HSBC postpones HQ decision until new year

Hong Kong was long thought to be the most likely choice for relocation – but more recent reports point to the US as an alternative

Nick Goodway
Tuesday 03 November 2015 00:39
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Chancellor George Osborne’s efforts to keep HSBC’s headquarters in London suffered another setback, as Europe’s biggest bank said it was likely to push its deadline for a decision into next year.

The bank has been looking at other options, including its historical base of Hong Kong, Singapore, the US and even Frankfurt since the board ordered a review in April following investor pressure.

In June, it said the results of the review would be announced before the end of the year.

Chairman Douglas Flint said: “While the target for completion of the review was initially set as ‘by the end of 2015’, this is a self-imposed deadline that can be moved should the board require further work to be performed.

“A significant amount of work on this has been carried out, but there is still a considerable amount to be done.”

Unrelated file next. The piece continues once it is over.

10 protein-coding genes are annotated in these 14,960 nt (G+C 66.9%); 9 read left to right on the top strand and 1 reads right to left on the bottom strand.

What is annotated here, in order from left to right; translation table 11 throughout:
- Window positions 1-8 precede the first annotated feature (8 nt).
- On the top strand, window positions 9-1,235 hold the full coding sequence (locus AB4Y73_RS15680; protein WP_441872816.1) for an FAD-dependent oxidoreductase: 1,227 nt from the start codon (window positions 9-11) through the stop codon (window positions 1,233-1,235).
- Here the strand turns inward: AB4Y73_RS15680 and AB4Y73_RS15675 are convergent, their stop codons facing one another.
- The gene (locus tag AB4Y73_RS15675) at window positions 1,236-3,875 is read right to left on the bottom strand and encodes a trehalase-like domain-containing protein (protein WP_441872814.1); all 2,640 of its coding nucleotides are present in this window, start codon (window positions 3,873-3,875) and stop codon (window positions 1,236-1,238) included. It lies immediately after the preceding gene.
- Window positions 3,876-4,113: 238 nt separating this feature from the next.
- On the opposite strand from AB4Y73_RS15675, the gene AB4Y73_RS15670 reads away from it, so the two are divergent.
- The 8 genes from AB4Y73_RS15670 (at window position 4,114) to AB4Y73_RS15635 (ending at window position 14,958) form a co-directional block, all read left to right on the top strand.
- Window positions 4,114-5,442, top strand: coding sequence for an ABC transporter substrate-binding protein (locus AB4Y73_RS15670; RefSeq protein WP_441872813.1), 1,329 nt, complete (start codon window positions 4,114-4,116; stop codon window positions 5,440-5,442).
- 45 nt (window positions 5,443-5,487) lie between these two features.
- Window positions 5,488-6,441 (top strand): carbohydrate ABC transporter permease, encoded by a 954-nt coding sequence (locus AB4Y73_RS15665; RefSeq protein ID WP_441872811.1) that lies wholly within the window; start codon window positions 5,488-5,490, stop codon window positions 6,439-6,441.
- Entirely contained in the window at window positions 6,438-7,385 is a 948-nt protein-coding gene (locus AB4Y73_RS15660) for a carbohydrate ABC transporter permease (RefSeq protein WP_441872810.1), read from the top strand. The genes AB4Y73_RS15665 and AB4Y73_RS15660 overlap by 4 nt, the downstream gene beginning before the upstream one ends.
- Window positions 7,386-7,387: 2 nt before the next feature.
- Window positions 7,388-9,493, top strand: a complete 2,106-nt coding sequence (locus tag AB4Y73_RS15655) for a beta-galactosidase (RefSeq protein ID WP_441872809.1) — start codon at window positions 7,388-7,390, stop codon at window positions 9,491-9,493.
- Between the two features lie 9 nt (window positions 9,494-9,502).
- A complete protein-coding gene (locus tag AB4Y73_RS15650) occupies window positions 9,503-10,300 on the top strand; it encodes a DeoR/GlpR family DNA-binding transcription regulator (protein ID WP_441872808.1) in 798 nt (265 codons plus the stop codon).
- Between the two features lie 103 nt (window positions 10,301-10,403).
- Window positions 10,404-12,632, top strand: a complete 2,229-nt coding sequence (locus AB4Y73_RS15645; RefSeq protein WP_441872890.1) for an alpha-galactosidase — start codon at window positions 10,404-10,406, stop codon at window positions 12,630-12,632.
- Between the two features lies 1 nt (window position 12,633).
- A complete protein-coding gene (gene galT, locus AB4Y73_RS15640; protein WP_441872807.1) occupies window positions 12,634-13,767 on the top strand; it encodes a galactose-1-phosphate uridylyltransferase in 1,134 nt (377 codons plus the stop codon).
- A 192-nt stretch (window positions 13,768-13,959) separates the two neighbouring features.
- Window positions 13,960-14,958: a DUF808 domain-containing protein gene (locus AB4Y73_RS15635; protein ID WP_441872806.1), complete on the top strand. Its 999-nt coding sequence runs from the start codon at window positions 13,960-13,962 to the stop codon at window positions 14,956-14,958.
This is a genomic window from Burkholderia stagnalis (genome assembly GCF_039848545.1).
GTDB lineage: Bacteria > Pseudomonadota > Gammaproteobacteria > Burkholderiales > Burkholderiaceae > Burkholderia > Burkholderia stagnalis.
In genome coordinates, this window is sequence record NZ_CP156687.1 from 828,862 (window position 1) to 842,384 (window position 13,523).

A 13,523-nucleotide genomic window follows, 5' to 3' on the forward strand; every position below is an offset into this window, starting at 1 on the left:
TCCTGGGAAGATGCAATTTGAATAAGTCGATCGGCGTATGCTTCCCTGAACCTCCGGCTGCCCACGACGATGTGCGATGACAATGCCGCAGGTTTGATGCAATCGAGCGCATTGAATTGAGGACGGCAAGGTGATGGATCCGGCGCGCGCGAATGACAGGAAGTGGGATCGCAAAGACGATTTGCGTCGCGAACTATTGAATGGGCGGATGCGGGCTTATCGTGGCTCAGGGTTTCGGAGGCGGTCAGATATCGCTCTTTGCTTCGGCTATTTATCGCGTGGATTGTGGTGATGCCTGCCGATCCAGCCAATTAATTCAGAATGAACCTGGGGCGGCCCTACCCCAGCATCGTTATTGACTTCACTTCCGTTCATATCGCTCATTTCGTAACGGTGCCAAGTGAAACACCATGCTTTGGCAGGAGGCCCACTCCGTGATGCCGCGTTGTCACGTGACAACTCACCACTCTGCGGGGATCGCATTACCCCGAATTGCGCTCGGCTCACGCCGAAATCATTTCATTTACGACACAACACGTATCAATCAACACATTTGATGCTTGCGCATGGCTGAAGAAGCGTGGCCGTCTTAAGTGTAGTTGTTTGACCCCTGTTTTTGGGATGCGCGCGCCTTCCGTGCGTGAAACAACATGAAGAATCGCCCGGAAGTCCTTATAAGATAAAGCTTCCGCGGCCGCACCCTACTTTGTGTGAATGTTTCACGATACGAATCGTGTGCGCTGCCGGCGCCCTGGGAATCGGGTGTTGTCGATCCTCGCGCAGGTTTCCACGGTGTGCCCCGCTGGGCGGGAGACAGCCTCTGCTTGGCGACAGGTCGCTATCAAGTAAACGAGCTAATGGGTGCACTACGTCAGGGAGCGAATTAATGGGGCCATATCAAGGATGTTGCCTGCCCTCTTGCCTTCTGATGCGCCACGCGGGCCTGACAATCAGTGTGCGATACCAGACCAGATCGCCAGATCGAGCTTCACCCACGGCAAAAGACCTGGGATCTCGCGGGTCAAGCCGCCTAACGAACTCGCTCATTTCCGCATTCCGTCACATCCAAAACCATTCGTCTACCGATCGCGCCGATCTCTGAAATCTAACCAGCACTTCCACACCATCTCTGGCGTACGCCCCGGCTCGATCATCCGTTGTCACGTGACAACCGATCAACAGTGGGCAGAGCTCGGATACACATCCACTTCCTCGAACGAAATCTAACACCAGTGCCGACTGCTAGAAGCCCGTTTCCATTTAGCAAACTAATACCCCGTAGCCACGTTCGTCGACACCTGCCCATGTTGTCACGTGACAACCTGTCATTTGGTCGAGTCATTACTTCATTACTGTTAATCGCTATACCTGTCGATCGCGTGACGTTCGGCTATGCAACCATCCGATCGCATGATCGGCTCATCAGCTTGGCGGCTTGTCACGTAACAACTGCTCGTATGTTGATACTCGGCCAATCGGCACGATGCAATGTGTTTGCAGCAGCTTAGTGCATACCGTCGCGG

He added that, if necessary, the bank would update investors at its full-year results in late February.

Hong Kong was long thought to be the most likely choice for relocation – but more recent reports have suggested that the US, where regulators are regarded as more favourable towards large universal banking groups, is a serious alternative.

Mr Osborne slashed the UK bank levy in his emergency summer Budget, which largely benefited London-based banks with most of their assets overseas – such as HSBC and Standard Chartered.

Gary Greenwood, analyst at Shore Capital, said: “Proposed changes to the bank levy and a slightly softer stance on ring-fencing by the UK Government has removed some of the pressure to move elsewhere, but it has clearly not been enough to convince management to stay in the UK just yet.”

But Mr Flint said the decision would ultimately be made on the grounds of where HSBC could “maximise present and future opportunities for growth and shareholder value”.

That value fell today as the shares dropped 0.81 per cent to 503.5p despite a reported 32 per cent rise in pre-tax profits to a better-than-expected $6.1bn (£4bn) in the third quarter.

Analysts pointed out that underlying revenues were down from $14.7bn to $14bn and adjusted profits (taking out one-offs) were 14 per cent lower at $5.5bn.

The rise in pre-tax profits reflected the $1.4bn reduction in litigation costs and fines from a year earlier, half of which came from much lower payouts to UK customers who were mis-sold products such as PPI.

Stuart Gulliver, HSBC’s chief executive, said most of the fall in revenues had come from its retail and wealth management business in Hong Kong, which was hit by the collapse in Chinese stock markets during the summer.

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